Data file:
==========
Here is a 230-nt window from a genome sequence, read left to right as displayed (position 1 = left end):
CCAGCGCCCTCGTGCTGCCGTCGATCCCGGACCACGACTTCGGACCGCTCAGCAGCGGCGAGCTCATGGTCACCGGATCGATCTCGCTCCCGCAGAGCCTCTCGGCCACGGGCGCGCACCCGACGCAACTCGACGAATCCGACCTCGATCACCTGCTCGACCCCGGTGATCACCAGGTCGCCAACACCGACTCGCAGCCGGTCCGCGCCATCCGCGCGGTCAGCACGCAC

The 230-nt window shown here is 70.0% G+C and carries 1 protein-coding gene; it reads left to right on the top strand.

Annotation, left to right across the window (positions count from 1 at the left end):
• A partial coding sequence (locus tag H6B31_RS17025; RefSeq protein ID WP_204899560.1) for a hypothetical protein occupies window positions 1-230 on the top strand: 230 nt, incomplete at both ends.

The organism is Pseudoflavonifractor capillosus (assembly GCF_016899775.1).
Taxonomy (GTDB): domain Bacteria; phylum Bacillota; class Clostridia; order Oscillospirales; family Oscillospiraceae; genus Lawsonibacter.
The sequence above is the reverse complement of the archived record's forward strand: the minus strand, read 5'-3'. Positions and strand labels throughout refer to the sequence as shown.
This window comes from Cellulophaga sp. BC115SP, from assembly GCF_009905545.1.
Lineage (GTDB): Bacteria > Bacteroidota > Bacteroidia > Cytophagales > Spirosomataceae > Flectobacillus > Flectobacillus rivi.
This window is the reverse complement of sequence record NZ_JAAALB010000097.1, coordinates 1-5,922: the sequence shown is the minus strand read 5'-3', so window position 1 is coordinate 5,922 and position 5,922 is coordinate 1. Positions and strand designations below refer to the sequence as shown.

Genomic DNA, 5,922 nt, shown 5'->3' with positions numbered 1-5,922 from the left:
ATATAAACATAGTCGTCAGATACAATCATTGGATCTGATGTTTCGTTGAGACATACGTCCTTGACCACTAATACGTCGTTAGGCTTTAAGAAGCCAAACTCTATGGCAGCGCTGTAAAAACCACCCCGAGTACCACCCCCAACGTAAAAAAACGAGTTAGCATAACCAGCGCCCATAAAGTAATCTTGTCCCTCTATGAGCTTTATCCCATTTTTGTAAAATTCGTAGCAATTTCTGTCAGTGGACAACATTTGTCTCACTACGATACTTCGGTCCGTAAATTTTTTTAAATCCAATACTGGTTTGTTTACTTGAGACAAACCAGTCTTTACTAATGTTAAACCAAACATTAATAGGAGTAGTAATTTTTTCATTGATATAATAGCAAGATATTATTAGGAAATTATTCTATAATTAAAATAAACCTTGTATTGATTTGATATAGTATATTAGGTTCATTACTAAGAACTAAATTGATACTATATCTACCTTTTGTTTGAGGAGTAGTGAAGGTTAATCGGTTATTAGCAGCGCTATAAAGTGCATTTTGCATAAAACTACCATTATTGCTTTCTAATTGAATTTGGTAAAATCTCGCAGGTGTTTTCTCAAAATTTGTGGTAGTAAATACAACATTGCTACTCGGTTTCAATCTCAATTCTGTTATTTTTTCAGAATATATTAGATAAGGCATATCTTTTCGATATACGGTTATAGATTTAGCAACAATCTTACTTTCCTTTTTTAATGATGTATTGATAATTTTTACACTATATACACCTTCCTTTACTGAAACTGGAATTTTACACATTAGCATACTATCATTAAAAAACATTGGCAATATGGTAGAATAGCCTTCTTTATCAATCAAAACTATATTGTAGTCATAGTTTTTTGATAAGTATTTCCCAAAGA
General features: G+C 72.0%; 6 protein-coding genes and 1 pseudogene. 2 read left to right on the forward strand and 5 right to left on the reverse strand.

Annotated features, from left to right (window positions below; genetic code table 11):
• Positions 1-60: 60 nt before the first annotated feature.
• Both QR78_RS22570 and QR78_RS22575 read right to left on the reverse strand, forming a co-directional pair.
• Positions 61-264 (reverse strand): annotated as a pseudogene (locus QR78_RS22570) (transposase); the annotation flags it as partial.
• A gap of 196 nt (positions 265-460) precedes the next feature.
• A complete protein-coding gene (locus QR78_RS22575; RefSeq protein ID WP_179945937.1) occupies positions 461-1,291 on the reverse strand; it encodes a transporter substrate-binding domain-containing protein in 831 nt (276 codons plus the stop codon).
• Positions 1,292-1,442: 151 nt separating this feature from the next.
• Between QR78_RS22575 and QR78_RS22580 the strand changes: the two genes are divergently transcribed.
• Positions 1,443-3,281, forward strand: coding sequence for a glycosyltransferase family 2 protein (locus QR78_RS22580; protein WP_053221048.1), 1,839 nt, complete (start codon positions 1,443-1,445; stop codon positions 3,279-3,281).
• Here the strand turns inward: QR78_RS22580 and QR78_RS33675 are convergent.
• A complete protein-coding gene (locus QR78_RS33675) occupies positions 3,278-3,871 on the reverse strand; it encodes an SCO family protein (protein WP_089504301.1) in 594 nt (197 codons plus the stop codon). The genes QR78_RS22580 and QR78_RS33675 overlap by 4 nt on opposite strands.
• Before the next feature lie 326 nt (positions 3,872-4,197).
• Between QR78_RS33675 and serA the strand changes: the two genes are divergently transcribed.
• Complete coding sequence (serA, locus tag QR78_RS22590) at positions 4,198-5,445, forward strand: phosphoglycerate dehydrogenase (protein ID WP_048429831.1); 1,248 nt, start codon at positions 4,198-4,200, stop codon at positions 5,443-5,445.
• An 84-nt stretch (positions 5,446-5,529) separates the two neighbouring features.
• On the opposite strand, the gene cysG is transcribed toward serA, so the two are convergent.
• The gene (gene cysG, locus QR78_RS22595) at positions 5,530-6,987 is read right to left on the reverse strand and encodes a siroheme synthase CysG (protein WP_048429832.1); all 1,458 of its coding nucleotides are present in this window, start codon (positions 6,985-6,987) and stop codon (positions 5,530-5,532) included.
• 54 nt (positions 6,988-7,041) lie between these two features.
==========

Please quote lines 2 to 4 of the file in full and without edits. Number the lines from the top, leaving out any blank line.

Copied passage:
CCAGCGCCCTCGTGCTGCCGTCGATCCCGGACCACGACTTCGGACCGCTCAGCAGCGGCGAGCTCATGGTCACCGGATCGATCTCGCTCCCGCAGAGCCTCTCGGCCACGGGCGCGCACCCGACGCAACTCGACGAATCCGACCTCGATCACCTGCTCGACCCCGGTGATCACCAGGTCGCCAACACCGACTCGCAGCCGGTCCGCGCCATCCGCGCGGTCAGCACGCAC

The 230-nt window shown here is 70.0% G+C and carries 1 protein-coding gene; it reads left to right on the top strand.

Annotation, left to right across the window (positions count from 1 at the left end):